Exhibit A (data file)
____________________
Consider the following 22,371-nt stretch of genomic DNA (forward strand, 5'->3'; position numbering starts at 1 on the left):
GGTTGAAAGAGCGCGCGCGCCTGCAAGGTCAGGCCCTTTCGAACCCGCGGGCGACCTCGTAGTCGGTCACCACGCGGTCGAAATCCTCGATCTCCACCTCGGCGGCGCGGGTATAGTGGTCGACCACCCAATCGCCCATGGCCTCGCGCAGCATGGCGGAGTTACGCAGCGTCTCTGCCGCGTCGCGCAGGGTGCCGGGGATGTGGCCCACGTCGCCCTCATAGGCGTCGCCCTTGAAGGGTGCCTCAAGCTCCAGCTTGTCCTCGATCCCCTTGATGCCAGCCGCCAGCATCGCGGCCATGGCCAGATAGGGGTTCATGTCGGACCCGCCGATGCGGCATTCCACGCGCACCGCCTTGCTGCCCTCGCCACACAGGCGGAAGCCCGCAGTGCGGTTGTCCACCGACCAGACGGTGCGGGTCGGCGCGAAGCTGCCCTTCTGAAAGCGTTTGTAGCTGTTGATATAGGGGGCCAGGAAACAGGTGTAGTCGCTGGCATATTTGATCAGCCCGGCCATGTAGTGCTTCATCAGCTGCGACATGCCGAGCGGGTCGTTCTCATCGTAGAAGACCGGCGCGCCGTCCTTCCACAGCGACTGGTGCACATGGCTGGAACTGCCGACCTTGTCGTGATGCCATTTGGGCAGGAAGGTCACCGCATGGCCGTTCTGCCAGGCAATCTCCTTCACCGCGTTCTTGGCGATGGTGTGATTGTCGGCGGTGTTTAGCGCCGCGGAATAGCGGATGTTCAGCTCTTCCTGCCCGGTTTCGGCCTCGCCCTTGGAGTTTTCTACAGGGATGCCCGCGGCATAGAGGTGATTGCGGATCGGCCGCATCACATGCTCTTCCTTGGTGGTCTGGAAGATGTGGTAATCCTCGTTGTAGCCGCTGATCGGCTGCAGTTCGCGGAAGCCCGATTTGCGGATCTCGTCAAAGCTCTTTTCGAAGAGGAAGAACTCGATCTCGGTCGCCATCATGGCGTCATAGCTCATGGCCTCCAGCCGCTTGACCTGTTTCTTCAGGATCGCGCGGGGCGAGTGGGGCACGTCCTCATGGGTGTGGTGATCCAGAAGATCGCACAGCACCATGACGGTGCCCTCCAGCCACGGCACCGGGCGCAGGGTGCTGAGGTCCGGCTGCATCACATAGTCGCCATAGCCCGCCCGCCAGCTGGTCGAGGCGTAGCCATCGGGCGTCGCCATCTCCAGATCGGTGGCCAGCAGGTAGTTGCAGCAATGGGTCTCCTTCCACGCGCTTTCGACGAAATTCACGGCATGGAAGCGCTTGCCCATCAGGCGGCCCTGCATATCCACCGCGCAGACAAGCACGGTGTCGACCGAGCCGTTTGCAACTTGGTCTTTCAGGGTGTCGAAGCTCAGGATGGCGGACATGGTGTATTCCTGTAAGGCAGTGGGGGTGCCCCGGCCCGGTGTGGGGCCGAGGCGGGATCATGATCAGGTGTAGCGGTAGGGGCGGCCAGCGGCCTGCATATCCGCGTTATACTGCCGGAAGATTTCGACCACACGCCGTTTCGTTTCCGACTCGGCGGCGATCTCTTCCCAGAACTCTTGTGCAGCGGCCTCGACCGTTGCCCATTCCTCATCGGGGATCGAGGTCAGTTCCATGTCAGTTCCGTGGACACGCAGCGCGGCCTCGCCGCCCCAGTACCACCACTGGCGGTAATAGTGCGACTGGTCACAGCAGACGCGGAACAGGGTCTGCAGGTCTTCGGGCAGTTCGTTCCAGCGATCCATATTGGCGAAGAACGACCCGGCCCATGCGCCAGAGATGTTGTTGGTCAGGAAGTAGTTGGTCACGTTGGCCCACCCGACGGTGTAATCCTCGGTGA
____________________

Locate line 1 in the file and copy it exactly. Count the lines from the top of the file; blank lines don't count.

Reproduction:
Consider the following 22,371-nt stretch of genomic DNA (forward strand, 5'->3'; position numbering starts at 1 on the left):